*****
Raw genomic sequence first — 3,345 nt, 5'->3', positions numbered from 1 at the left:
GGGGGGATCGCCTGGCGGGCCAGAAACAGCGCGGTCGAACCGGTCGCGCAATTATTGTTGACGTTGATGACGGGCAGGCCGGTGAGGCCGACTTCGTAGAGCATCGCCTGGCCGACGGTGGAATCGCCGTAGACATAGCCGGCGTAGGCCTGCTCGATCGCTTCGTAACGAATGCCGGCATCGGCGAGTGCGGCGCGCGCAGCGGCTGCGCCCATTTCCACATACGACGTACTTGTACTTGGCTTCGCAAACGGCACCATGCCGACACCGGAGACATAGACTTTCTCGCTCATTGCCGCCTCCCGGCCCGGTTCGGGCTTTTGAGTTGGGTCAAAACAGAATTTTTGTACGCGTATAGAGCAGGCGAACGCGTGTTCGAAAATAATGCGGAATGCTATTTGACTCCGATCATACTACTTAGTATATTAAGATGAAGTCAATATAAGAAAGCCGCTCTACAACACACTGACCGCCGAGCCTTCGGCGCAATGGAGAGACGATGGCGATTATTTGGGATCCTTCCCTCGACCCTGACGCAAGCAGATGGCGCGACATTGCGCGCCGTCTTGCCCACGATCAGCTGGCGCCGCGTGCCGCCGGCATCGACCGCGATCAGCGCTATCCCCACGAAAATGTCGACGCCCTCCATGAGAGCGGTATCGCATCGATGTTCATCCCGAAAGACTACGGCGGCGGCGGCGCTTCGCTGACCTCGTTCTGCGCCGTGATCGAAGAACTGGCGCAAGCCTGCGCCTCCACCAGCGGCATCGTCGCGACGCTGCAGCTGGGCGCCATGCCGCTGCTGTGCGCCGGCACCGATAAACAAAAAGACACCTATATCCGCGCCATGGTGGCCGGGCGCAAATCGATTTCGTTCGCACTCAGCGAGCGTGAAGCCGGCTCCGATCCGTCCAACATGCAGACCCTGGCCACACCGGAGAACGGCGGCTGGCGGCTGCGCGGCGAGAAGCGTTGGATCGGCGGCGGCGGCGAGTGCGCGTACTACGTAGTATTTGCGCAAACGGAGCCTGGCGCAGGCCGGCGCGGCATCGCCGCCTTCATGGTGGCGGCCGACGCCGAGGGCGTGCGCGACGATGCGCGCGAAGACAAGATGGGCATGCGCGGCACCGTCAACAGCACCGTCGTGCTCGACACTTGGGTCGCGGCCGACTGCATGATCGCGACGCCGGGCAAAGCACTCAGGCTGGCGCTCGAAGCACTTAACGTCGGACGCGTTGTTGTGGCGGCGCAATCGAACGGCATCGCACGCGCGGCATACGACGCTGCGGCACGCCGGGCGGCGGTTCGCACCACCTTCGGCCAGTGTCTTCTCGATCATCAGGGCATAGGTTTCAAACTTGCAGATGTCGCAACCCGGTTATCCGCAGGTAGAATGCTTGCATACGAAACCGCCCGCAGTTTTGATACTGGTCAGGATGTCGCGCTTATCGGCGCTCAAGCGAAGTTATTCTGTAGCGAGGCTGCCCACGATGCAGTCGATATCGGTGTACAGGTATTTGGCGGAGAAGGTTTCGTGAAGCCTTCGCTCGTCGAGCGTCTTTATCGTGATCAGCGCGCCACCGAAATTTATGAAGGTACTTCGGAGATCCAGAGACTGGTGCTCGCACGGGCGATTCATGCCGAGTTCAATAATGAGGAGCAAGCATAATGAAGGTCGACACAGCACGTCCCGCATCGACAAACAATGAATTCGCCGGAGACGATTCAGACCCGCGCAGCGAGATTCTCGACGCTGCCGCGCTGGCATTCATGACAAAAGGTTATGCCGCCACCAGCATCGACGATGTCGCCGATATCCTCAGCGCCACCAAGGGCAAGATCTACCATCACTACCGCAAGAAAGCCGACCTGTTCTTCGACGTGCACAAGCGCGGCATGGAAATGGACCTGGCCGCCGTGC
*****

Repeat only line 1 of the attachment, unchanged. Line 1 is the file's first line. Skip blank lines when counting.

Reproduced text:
Raw genomic sequence first — 3,345 nt, 5'->3', positions numbered from 1 at the left: